The req section is responsible for the DN prompts. A general misconception is the Common Name (CN) prompt, which suggests that it should have the user's proper name as a value. End-user certificates need to have the machine hostname as CN, whereas CA should not have a valid TLD, so that there is no chance that, between the possible combinations of certified end-users' CN and the CA certificate's, there is a match that could be misinterpreted by some software as meaning that the end-user certificate is self-signed. Some CA certificates do not even have a CN, such as Equifax:

$ openssl x509 -subject -noout < /etc/ssl/certs/Equifax_Secure_CA.pem
subject= /C=US/O=Equifax/OU=Equifax Secure Certificate Authority

Even though splitting the files is not strictly necessary to normal functioning, it is very confusing to handle request generation and CA administration from the same configuration file, so it is advised to follow the convention of clearly separating the settings into two cnf files and into two containing directories.

Here are the settings that are common to both tasks:

[ req ]
# Default bit encryption and out file for generated keys.
default_bits=	2048

string_mask=	utf8only	# Only allow utf8 strings in request/ca fields.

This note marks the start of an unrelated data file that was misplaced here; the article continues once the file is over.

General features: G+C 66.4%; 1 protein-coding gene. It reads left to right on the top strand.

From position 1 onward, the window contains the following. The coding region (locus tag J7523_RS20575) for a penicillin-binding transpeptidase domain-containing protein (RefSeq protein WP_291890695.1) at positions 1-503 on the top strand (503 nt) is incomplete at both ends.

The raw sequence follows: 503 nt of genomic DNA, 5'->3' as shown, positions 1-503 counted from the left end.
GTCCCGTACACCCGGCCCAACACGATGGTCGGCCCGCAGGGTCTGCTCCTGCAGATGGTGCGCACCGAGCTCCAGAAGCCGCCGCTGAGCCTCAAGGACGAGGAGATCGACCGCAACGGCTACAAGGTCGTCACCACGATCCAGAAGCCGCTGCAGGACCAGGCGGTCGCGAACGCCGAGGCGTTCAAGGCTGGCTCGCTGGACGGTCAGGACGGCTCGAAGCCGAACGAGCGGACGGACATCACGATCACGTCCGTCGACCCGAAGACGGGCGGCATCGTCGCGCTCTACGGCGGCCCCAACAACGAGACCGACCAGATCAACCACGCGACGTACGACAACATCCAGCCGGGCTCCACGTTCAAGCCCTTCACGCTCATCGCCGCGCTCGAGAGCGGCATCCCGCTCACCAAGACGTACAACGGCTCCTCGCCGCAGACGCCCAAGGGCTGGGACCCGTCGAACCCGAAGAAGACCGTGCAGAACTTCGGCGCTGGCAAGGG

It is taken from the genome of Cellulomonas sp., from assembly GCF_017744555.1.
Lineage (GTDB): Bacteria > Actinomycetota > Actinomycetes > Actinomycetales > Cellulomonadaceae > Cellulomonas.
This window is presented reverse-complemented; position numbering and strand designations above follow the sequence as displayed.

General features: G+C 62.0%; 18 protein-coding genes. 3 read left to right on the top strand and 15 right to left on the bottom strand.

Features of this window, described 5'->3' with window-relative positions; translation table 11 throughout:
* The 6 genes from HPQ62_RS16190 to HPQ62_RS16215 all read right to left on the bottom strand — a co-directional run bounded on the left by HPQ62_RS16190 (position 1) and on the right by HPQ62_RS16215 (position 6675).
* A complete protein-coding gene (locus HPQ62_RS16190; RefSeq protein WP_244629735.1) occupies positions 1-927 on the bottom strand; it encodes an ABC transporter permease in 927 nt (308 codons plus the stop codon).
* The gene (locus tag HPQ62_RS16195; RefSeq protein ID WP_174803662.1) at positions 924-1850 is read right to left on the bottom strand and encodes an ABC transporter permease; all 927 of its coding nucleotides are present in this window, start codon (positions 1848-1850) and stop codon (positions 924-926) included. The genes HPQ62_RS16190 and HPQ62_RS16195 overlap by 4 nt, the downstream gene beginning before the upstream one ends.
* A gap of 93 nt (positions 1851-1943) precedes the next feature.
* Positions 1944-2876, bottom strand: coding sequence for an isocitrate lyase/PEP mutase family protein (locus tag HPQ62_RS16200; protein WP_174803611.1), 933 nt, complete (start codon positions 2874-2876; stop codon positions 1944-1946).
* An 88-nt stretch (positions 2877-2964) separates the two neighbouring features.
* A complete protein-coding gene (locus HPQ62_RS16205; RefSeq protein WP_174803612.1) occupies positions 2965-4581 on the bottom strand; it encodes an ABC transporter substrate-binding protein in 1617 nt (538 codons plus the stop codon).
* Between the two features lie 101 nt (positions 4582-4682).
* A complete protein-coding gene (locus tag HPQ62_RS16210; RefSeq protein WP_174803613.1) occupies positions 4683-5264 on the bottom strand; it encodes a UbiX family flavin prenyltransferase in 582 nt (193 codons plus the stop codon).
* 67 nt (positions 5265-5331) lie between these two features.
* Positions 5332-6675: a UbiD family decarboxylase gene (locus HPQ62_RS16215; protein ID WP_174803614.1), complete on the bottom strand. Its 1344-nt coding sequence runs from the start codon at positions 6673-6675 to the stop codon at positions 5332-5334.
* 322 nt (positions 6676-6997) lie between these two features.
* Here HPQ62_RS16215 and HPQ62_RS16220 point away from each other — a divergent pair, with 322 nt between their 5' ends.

prompt=		no		# Do not prompt for field value confirmation.

End-user req settings

Makes a v3 request suitable for most circumstances:

distinguished_name=ca_dn	# Distinguished name contents.
req_extensions=req_v3		# For generating ca certificates.

[ ca_dn ]
ST=	New Jersey
O=	localdomain
CN=	localhost

[ req_v3 ]
basicConstraints=	CA:FALSE
keyUsage=		nonRepudiation, digitalSignature, keyEncipherment

GOST engine support

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Reason: What is GOST, why would you want to use it? (Discuss in Talk:OpenSSL#)

First, be sure that exist on your system

$ pacman -Ql openssl | grep libgost

In case everything is fine, add the following lines to the config:

openssl_conf = openssl_def # this must be a top-level declaration

Put the following lines in the end of the document:

[ openssl_def ]
engines = engine_section

[ engine_section ]
gost = gost_section

[ gost_section ]
engine_id = gost
soft_load = 1
dynamic_path = /usr/lib/engines/
default_algorithms = ALL